Rosen noted Friday that the Supreme Court already stopped the citizenship question from being added to the census, and asserted the House had no real reason to investigate further.
“We’re talking about a matter, the census, in which the Supreme Court has already ruled and we’re done,” Rosen said. “So, the House has not identified some compelling legislative need for this. To the contrary, this makes no sense at all.”
On other contentious topics, Rosen was far more circumspect.
Asked if prosecutors’ closing the investigation into former Trump lawyer Michael Cohen’s campaign finance violations meant that Trump had been “cleared of any wrongdoing,” Rosen responded, “The only thing I can say about that is that it was handled by experienced prosecutors who looked at the law and the facts and made their conclusions on the merits.”
Asked if he or Justice Department leadership in Washington had played a role in the prosecutors’ conclusion of the case, and whether Justice Department guidance that sitting presidents cannot be indicted had any impact, Rosen said, “I don’t have anything to add to what I just said.” The House Oversight Committee on Friday requested similar information from federal prosecutors in the Southern District of New York, which handled the Cohen case.
Of former special counsel Robert S. Mueller III’s testimony next week, Rosen merely pointed to what Mueller has said publicly.
“Special counsel Mueller held a news conference some weeks back where he indicated his report was his testimony, so I think it would be reasonable to assume or expect that he meant what he said,” Rosen said.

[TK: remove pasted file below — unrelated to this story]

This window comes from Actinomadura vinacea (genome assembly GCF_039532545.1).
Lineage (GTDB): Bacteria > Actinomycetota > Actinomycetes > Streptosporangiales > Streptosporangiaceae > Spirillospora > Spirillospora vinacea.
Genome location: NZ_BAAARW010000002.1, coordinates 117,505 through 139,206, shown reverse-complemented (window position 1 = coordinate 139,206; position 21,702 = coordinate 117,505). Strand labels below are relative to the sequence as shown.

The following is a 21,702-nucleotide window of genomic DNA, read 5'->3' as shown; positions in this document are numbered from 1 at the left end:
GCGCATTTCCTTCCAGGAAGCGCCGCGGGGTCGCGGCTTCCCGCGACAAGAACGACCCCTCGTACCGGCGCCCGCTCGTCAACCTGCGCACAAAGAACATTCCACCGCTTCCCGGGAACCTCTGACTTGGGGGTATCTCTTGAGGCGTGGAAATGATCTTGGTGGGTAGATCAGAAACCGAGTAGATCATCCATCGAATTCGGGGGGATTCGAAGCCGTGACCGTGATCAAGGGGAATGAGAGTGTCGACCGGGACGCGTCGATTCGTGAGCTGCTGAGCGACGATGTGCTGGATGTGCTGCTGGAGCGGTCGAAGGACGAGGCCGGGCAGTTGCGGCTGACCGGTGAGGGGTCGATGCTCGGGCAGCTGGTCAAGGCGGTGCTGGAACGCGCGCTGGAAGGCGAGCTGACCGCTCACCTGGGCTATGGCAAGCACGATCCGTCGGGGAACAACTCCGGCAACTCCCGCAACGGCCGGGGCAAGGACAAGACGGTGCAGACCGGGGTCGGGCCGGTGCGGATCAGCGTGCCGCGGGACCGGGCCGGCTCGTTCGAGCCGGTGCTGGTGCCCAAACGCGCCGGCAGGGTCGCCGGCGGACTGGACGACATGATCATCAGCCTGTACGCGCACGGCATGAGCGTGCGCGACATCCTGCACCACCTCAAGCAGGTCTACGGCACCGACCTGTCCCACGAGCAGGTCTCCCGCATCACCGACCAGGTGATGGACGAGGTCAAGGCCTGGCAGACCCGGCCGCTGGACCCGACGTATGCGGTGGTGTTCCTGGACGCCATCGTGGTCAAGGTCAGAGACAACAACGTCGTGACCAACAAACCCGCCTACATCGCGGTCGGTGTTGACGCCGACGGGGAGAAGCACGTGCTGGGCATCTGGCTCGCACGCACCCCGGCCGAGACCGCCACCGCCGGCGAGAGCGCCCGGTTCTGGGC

Notably, Rosen would not commit to making public the results of an internal Justice Department investigation into the handling of financier and registered sex offender Jeffrey Epstein’s 2008 plea agreement, which has come under significant scrutiny in recent weeks as Epstein has been indicted on new sex trafficking charges. “I don’t have anything I want to share on that today,” Rosen said.
The agreement allowed Epstein to plead guilty to two state charges and spend just 13 months in jail, with work release privileges. It was approved by then-U.S. Attorney Alexander Acosta, who resigned as Trump’s labor secretary amid new controversy over the arrangement.
A Justice Department official said after the news conference that the results of such investigations are generally made public when they are complete, and officials did not “see any reason” that would not be the case here. Assistant Attorney General Stephen E. Boyd wrote in a letter to Sen. Ben Sasse (R-Neb.) in February that the department would share the results with him “as appropriate.”
Rosen spoke on the contempt vote for about two minutes, and then — after calling on Congress to apologize — left the stage for a second time. Again, he was tailed by a question, this one from a CNN reporter.
“Or, you could hand over documents, right?” the reporter asked.
Rosen did not respond.